Aerosaurus greenleeorum (Romer 1937, A. wellesi Langston and Reisz 1981) Earliest Permian, ~ 295 mya, ~1 m in length, has been recognized as a basal member of the Synapsida, a clade that ultimately produced mammals, but it is also a member of the Protodiapsida, a clade that ultimately produced diapsids, dinosaurs and birds. Derived from a sister to Protorothyris, Aerosaurus phylogenetically preceded Varanops and Archaeothyris in the synapsid line and also preceded Heleosaurus in the protodiapsid line.
Overall larger than and distinct from Protorothyris, the skull of Aerosaurus replaced a single canine with a short series of them. The temple area included a large fenestra formed by the central erosion of the jugal and postorbital, but principally the squamosal. The teeth were laterally compressed and strongly recurved. The teeth were so highly curved that they seem unable to penetrate flesh and the tooth row extends far behind the orbit. The lower teeth were relatively tiny. Such an arrangement suggests something other than a meat-eating diet, perhaps some sort of filtering or plant-eating. The parasphenoid is uniquely expanded laterally and posteriorly, and bears rows of teeth on ridges. The quadratojugal curved up posteriorly as did the slender mandible. A strange skull indeed, convergenet with Casea.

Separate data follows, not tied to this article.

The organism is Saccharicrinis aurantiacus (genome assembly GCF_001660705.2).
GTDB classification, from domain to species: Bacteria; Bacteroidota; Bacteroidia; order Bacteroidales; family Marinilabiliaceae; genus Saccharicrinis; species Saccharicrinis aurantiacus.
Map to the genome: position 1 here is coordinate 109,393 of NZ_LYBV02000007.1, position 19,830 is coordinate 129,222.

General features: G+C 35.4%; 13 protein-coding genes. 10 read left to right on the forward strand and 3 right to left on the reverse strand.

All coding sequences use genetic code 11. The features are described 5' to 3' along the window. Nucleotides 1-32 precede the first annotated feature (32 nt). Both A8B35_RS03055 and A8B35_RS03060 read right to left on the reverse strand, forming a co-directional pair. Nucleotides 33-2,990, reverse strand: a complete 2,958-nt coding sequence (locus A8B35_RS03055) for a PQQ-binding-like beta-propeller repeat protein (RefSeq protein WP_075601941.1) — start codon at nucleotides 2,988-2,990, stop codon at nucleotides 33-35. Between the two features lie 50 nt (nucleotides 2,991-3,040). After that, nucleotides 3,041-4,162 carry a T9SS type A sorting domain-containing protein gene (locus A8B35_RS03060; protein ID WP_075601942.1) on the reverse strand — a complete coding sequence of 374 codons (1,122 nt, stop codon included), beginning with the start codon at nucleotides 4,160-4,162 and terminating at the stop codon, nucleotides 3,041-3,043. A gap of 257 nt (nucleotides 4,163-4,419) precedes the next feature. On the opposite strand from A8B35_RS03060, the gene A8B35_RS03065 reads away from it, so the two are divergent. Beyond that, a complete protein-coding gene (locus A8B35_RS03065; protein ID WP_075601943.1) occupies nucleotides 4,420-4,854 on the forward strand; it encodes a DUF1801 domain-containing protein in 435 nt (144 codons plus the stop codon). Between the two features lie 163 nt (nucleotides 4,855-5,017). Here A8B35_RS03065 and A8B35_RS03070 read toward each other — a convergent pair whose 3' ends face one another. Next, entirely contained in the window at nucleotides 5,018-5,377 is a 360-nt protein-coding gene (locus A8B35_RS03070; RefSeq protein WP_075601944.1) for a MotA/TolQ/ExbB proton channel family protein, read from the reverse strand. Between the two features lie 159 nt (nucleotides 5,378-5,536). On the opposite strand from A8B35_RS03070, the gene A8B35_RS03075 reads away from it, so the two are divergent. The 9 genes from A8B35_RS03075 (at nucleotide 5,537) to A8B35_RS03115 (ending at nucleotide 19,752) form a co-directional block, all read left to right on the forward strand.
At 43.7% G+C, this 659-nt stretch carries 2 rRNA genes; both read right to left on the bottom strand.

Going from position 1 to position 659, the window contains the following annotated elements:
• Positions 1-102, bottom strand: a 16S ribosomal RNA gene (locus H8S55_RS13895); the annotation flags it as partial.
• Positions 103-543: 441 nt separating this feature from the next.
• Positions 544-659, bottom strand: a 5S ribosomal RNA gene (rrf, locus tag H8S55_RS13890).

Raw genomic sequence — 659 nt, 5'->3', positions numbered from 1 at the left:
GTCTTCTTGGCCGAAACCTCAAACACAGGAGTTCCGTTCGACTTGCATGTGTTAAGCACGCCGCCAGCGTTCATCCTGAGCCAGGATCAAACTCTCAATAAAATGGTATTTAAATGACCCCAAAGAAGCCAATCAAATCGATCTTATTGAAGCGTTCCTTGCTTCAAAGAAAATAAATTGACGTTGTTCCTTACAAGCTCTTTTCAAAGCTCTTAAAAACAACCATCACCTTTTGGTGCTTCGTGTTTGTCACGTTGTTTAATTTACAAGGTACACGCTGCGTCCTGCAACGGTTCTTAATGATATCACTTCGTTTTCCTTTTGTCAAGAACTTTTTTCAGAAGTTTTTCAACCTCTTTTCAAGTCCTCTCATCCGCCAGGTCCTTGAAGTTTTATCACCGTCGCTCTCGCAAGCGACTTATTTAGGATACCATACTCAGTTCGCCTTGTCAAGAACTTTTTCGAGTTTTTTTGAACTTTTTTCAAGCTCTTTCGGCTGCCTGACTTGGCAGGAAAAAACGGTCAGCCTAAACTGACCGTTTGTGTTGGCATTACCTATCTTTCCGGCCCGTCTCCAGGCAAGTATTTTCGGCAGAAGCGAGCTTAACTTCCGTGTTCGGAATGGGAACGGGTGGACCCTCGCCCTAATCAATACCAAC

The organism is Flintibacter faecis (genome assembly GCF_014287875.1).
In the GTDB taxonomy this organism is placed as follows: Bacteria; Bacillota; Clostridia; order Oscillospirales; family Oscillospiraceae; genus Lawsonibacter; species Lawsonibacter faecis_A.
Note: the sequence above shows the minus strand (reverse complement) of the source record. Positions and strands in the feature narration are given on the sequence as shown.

Relative to the skull, the body was much larger and the ribs were deeper. The tail was unusually long for a synapsid.
The clavicles and forelimb were more robust. The manus was more robust. Metacarpal 4 was the longest. The manual digits were relatively shorter. The unguals were deeper.
The ilium was oriented posteriorly and was more robust. The ventral pelvis was deeper. The pes had shorter, more robust digits.
Aerosaurus was a terrestrial reptile, less well adapted to climb.
Chronologically the Synapsida (including mammals and humans) had their start with Archaeothyris 10 million years earlier, so Aerosaurus probably predated this.
All prior textbooks and studies included Casea, Eothyris and Odaleops as basal members of the Synapsida, but they are unrelated as shown by the present tree. The present study is the first to present this new nesting.